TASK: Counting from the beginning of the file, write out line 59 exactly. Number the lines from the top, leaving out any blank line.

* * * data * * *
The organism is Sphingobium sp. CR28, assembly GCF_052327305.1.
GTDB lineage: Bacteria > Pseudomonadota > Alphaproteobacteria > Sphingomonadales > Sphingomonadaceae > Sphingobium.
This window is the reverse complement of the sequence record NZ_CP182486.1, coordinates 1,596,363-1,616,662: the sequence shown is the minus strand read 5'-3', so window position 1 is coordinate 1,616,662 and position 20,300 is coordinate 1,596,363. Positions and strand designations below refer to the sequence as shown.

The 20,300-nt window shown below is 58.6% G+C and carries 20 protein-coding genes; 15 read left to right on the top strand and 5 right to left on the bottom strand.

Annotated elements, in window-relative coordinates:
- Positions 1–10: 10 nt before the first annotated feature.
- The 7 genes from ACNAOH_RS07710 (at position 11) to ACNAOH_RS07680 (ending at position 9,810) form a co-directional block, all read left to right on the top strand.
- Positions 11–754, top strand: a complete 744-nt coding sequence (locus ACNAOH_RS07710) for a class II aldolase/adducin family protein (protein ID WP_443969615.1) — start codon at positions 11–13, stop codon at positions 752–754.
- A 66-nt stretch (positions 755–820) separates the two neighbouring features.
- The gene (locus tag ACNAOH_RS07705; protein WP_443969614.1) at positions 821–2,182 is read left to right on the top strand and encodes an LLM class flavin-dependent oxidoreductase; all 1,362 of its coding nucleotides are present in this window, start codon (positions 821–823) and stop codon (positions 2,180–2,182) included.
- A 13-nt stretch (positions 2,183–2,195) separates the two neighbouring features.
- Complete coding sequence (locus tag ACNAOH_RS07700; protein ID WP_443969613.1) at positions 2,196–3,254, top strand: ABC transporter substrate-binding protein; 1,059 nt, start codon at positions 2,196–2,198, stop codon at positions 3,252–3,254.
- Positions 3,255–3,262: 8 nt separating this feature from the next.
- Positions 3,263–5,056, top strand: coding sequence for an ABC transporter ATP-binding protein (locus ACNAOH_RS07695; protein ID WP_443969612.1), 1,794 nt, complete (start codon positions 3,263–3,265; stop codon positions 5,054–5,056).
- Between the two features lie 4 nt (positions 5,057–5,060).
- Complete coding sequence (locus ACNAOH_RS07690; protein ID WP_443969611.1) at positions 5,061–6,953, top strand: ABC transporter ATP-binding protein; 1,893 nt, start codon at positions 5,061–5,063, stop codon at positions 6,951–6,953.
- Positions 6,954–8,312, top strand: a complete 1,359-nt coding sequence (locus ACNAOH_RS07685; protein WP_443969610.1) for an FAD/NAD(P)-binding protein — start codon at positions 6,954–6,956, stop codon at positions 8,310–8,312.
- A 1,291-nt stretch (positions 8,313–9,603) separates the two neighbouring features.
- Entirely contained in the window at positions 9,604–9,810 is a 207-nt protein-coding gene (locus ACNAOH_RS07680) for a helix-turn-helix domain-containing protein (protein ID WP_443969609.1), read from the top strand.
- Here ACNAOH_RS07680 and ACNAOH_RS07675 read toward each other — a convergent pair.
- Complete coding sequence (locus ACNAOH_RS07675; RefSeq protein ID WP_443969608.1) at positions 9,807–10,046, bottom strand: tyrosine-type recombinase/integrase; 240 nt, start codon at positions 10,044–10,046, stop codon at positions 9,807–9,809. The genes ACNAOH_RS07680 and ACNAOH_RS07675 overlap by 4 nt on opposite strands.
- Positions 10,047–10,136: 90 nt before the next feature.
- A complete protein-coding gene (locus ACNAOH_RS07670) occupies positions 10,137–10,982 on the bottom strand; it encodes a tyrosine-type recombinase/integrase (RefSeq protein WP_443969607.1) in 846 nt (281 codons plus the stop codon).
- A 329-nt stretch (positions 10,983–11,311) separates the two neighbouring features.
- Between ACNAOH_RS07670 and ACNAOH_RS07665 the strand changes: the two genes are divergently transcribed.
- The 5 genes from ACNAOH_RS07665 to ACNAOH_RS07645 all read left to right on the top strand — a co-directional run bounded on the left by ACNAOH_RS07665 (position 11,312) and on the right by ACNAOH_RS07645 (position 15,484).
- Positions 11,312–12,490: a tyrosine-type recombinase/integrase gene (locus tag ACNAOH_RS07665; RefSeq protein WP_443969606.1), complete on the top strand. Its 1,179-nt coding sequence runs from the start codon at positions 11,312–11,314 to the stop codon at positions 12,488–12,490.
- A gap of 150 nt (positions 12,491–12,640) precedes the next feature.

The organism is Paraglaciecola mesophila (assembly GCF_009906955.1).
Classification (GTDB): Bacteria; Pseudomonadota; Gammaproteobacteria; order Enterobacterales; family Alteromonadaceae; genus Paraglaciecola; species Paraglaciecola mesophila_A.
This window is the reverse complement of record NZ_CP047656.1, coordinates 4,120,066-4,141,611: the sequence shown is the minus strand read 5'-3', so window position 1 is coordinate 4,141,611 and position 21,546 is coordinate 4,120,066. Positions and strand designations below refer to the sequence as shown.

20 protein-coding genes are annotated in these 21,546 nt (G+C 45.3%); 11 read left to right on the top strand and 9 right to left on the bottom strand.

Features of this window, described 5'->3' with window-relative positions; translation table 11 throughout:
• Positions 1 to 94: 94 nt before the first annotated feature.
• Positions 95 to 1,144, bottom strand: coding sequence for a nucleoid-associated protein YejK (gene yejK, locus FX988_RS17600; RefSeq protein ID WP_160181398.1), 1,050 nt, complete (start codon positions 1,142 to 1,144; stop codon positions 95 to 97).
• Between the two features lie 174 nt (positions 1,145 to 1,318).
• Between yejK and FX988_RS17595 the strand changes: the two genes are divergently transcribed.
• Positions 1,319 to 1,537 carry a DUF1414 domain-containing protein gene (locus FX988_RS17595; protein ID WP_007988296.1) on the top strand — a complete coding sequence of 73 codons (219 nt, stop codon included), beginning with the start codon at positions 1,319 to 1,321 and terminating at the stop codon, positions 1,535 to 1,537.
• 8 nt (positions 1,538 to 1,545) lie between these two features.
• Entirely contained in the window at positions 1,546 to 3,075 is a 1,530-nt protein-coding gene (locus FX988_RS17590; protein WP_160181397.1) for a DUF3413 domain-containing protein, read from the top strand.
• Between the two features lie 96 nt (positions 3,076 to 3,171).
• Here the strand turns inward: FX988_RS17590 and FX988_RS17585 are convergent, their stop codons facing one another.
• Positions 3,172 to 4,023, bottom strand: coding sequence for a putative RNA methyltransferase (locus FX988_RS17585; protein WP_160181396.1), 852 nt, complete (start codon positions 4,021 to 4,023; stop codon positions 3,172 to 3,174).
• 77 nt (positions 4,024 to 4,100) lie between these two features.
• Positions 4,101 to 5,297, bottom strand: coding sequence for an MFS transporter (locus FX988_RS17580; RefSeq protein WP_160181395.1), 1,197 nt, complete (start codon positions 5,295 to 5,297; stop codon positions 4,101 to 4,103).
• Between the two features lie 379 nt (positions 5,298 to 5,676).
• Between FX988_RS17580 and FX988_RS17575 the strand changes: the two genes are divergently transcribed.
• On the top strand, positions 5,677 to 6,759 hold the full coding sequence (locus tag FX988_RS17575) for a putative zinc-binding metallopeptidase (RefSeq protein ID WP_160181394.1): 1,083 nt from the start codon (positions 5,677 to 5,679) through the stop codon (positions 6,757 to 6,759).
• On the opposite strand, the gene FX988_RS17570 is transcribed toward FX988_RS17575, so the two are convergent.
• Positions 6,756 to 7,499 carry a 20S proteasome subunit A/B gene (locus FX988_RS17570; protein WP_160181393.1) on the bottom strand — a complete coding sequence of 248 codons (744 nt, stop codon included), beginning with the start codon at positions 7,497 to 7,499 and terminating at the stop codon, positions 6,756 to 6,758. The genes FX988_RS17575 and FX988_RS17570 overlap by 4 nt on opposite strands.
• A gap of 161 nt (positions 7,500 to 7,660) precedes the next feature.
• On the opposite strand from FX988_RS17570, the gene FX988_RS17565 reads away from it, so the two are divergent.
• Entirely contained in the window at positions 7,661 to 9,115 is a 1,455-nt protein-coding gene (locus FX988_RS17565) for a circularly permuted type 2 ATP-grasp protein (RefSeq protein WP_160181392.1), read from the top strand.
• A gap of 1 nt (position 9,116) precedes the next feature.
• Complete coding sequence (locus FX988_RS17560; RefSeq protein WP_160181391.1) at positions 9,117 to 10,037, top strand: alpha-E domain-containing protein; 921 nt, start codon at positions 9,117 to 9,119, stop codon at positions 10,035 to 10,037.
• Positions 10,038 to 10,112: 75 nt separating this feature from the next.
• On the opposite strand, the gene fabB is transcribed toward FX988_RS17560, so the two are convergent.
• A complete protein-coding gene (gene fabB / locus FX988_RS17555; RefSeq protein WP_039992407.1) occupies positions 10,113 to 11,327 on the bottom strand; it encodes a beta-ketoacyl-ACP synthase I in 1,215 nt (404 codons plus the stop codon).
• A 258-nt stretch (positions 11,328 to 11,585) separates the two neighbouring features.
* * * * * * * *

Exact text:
• A 258-nt stretch (positions 11,328 to 11,585) separates the two neighbouring features.